Ahoy and good riddance

The word came down today, not from the player himself but through his agent, that Aramis Ramirez won’t be coming back to the Cubs. The actual term that his agent used was “that ship has sailed.” And that’s music to this Cubs fan’s ears.

Ramirez first came to the Cubs in 2003–that year again–and unlike all the others from that team, he has stuck around ever since. He did play well in the 2003 playoffs, but he wasn’t a leader on the team. Anything that the Cubs got from him that year was an unexpected bonus, really.

The 2006 team–which was Dusty Baker’s final year in Chicago–was brutally bad. Ramirez wasn’t quite a leader on that team, either, but he was in a contract year, so he put up the best numbers of his career offensively. He got his big payday from the Cubs (he’s now in the $16 million range annually) and hasn’t put up anywhere near the same numbers since.

Worse, though, was his complete disappearance from the playoffs in 2007 and 2008. He was a leader on the team, due to his experience and his salary, and he completely fell on his face when it counted. If you want a reason for why the Cubs went a combined 0-6 in the playoffs for those two years, look no further than Aramis Ramirez. He downed a bagel with an 0-12 showing in the 2007 loss to the Diamondbacks, and then bulked up to a .182/.250/.273 performance against the Dodgers in 2008.  And his regular season stats for those two years didn’t matter nearly so much.

This year’s All-Star game was another telling moment. Ramirez was offered a spot on the team to represent the Cubs, but he turned it down. I can understand wanting to be with your family, but baseball–and the Cubs in particular–have been more than good to Ramirez over the years. Turning down a chance that only a few players will ever get to have left a strong impression in my mind about what matters to him. And baseball and the Cubs aren’t it.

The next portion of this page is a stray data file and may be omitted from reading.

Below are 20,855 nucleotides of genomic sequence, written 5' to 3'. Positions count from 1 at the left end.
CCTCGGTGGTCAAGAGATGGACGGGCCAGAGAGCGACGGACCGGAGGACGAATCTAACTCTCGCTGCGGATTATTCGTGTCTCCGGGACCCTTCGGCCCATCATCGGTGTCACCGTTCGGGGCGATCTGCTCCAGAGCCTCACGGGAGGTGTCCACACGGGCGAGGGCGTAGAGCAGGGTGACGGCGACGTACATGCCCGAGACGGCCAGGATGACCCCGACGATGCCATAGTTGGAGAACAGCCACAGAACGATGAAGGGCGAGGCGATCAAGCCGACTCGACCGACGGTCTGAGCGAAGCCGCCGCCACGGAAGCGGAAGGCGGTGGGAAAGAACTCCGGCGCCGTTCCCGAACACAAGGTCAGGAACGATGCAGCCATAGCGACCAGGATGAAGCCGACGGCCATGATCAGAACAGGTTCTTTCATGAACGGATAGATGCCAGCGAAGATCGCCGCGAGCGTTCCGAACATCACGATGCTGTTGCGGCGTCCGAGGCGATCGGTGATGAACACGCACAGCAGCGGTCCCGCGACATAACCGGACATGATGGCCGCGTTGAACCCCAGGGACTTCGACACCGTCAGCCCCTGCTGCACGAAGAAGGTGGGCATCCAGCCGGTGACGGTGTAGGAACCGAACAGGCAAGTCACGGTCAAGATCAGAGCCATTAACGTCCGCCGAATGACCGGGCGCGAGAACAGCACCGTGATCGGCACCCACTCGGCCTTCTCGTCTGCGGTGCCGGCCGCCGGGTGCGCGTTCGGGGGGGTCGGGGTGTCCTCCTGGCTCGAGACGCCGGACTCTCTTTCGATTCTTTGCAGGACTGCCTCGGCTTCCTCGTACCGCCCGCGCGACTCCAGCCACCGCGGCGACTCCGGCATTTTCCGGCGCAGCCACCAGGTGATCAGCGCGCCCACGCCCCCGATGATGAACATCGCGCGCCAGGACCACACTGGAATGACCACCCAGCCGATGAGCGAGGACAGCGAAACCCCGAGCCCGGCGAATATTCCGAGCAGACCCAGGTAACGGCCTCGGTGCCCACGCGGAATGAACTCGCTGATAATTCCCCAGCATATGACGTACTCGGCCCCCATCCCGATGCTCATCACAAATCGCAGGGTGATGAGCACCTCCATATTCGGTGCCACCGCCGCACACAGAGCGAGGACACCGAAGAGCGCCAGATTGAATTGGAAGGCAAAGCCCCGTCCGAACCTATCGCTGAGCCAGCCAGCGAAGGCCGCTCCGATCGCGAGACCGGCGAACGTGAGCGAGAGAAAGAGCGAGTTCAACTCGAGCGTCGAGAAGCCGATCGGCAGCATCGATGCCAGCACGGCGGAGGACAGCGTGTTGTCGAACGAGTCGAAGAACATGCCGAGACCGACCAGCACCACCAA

So he says–or at least his agent does–that he wants a ring. The implication is that he won’t get one in Chicago, but many in these parts thought that 2008 was the year, at long last. And Ramirez and four other everyday players (Edmonds, Soto, Fukudome, and Soriano) couldn’t break .200 for the playoff series against the Dodgers. He should look in a mirror if he wants to know what went wrong in the postseason that year.

Ramirez is widely considered to be the premier free-agent third baseman on the market this year. But I would advise whoever wants to commit three or four years and tens of millions of dollars to him to look at his track record. Wrigley is widely thought of as a hitter’s park, and that has padded his numbers a bit over the years.  In the 2010 season–the year that drove Lou Piniella out of baseball–Ramirez didn’t break .200 until after the fourth of July. Does that make him worthless as a player? Of course not. But his final numbers for that season are deceiving.

The talk around the Cubs now is about “changing the culture” and paying for future performance, rather than past performance. And Ramirez’ exit from the team provides an excellent opportunity for both to happen.

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